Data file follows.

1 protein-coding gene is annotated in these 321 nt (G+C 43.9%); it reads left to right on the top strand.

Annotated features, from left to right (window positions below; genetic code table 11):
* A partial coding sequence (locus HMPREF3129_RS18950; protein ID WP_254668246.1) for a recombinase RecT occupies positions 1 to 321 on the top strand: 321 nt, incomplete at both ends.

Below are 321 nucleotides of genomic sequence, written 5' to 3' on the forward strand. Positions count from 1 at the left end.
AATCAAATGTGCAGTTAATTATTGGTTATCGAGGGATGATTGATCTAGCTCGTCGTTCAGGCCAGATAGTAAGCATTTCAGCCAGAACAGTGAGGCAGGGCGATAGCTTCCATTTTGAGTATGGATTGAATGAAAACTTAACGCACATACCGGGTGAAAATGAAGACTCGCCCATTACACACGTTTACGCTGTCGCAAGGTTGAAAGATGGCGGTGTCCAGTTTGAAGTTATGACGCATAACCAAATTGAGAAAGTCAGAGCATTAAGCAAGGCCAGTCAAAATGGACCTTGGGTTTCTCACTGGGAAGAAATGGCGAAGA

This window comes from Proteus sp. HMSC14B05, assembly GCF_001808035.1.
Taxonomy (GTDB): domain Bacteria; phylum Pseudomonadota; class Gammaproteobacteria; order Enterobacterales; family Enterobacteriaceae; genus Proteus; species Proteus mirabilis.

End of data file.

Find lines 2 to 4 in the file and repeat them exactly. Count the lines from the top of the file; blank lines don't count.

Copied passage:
Annotated features, from left to right (window positions below; genetic code table 11):
* A partial coding sequence (locus HMPREF3129_RS18950; protein ID WP_254668246.1) for a recombinase RecT occupies positions 1 to 321 on the top strand: 321 nt, incomplete at both ends.

Below are 321 nucleotides of genomic sequence, written 5' to 3' on the forward strand. Positions count from 1 at the left end.